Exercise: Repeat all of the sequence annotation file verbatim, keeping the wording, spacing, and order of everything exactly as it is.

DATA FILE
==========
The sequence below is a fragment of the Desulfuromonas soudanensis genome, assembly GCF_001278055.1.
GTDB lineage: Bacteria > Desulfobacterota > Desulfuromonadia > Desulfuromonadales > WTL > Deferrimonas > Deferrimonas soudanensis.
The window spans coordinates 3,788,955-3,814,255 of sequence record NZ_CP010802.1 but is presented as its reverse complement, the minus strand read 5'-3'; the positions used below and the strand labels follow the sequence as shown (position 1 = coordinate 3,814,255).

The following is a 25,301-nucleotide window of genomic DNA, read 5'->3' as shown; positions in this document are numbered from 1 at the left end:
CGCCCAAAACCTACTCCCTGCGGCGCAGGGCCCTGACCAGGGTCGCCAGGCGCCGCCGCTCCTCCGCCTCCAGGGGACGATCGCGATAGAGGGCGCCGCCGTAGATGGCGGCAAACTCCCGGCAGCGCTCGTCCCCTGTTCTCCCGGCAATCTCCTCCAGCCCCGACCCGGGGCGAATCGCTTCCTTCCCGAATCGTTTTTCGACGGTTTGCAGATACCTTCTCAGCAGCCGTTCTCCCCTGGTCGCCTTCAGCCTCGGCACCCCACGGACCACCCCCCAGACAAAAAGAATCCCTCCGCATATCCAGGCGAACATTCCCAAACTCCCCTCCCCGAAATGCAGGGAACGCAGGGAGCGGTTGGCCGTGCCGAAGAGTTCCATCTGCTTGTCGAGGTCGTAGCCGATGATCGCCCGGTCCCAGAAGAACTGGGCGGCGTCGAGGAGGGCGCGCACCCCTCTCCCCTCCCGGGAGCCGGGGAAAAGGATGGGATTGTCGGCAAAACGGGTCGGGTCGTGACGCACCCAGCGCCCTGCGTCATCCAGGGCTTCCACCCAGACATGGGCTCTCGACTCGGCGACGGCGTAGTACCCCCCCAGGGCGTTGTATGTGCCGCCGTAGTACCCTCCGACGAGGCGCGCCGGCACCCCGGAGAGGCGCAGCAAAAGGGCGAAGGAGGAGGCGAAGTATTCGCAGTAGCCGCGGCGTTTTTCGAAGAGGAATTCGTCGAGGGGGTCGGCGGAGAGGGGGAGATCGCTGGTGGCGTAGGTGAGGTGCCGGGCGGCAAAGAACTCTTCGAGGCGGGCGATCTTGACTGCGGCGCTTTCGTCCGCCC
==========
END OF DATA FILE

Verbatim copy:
The sequence below is a fragment of the Desulfuromonas soudanensis genome, assembly GCF_001278055.1.
GTDB lineage: Bacteria > Desulfobacterota > Desulfuromonadia > Desulfuromonadales > WTL > Deferrimonas > Deferrimonas soudanensis.
The window spans coordinates 3,788,955-3,814,255 of sequence record NZ_CP010802.1 but is presented as its reverse complement, the minus strand read 5'-3'; the positions used below and the strand labels follow the sequence as shown (position 1 = coordinate 3,814,255).

The following is a 25,301-nucleotide window of genomic DNA, read 5'->3' as shown; positions in this document are numbered from 1 at the left end:
CGCCCAAAACCTACTCCCTGCGGCGCAGGGCCCTGACCAGGGTCGCCAGGCGCCGCCGCTCCTCCGCCTCCAGGGGACGATCGCGATAGAGGGCGCCGCCGTAGATGGCGGCAAACTCCCGGCAGCGCTCGTCCCCTGTTCTCCCGGCAATCTCCTCCAGCCCCGACCCGGGGCGAATCGCTTCCTTCCCGAATCGTTTTTCGACGGTTTGCAGATACCTTCTCAGCAGCCGTTCTCCCCTGGTCGCCTTCAGCCTCGGCACCCCACGGACCACCCCCCAGACAAAAAGAATCCCTCCGCATATCCAGGCGAACATTCCCAAACTCCCCTCCCCGAAATGCAGGGAACGCAGGGAGCGGTTGGCCGTGCCGAAGAGTTCCATCTGCTTGTCGAGGTCGTAGCCGATGATCGCCCGGTCCCAGAAGAACTGGGCGGCGTCGAGGAGGGCGCGCACCCCTCTCCCCTCCCGGGAGCCGGGGAAAAGGATGGGATTGTCGGCAAAACGGGTCGGGTCGTGACGCACCCAGCGCCCTGCGTCATCCAGGGCTTCCACCCAGACATGGGCTCTCGACTCGGCGACGGCGTAGTACCCCCCCAGGGCGTTGTATGTGCCGCCGTAGTACCCTCCGACGAGGCGCGCCGGCACCCCGGAGAGGCGCAGCAAAAGGGCGAAGGAGGAGGCGAAGTATTCGCAGTAGCCGCGGCGTTTTTCGAAGAGGAATTCGTCGAGGGGGTCGGCGGAGAGGGGGAGATCGCTGGTGGCGTAGGTGAGGTGCCGGGCGGCAAAGAACTCTTCGAGGCGGGCGATCTTGACTGCGGCGCTTTCGTCCGCCC